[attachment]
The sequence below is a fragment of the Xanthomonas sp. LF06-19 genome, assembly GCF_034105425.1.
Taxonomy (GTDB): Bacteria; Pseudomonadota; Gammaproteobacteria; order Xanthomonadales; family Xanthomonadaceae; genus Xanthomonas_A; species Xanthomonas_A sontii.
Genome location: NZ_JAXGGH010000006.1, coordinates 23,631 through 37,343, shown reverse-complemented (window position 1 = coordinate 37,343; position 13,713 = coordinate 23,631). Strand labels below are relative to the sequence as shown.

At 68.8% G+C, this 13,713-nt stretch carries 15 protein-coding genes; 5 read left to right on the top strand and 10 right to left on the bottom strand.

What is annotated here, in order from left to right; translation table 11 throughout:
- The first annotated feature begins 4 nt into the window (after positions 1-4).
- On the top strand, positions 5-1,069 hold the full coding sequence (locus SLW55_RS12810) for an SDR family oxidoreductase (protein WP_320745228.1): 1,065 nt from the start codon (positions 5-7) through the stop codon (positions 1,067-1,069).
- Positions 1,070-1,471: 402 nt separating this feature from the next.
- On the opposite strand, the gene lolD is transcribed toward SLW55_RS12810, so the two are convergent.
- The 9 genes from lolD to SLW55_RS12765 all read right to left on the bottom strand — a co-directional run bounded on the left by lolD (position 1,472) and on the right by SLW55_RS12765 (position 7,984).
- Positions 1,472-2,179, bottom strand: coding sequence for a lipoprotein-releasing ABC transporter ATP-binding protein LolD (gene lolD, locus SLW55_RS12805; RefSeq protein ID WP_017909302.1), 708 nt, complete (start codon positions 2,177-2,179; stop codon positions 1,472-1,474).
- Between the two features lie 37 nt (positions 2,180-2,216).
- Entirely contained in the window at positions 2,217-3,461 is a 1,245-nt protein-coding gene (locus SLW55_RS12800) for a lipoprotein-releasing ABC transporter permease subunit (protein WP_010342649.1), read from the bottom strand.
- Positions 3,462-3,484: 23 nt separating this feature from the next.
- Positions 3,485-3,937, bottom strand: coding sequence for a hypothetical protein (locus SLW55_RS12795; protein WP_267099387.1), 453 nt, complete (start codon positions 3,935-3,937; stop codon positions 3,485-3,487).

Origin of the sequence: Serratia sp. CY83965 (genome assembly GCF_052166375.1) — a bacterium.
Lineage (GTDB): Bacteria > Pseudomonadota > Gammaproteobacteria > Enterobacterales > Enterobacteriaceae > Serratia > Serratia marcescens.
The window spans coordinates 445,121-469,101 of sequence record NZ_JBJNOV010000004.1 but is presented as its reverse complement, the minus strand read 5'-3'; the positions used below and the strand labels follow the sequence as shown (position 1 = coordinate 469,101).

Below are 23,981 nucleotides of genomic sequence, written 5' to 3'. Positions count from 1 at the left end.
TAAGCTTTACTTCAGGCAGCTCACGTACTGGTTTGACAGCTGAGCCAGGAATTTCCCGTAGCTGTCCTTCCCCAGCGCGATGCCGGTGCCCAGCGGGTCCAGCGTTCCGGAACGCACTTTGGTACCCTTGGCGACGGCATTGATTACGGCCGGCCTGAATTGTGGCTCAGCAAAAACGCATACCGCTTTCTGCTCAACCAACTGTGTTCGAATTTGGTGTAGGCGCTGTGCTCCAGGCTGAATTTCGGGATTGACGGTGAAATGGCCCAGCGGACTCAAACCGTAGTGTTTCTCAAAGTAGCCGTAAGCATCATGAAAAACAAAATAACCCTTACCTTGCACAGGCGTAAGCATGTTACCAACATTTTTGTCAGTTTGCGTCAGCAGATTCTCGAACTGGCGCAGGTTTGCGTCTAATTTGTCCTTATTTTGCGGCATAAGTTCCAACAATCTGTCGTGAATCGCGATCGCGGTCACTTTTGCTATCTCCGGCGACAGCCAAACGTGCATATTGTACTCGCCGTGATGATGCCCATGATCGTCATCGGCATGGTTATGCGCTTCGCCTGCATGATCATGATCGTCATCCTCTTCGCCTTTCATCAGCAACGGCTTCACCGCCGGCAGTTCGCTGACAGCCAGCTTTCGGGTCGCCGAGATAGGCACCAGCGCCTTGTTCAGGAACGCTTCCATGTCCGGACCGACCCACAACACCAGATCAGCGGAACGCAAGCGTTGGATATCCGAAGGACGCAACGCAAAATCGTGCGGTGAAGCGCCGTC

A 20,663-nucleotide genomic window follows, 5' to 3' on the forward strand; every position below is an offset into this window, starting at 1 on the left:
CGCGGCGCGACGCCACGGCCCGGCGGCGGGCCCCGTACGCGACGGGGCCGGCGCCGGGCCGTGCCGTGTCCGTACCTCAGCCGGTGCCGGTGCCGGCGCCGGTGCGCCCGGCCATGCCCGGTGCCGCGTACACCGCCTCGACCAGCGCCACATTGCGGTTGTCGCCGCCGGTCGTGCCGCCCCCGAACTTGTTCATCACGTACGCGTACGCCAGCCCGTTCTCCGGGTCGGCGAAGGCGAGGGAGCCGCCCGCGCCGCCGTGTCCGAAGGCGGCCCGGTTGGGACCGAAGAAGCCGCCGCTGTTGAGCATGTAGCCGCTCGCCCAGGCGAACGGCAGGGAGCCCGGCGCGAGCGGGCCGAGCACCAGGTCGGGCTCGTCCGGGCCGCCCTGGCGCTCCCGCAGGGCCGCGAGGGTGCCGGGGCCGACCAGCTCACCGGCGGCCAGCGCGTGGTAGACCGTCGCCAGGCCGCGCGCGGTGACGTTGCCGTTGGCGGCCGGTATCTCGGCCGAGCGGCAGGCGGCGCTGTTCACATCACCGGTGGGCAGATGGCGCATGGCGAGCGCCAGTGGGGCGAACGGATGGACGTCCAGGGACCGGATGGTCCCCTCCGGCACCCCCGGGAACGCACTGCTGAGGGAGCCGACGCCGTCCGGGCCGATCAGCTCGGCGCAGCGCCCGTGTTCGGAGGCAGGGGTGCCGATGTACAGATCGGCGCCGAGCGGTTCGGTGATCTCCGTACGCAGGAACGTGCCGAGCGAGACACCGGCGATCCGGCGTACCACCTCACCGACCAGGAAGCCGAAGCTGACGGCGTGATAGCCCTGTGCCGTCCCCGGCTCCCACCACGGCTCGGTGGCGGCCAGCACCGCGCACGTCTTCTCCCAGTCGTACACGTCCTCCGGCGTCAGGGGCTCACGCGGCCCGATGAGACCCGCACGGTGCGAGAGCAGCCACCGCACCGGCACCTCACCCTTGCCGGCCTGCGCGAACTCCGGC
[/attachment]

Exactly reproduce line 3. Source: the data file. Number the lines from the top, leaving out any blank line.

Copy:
Genome location: NZ_JAXGGH010000006.1, coordinates 23,631 through 37,343, shown reverse-complemented (window position 1 = coordinate 37,343; position 13,713 = coordinate 23,631). Strand labels below are relative to the sequence as shown.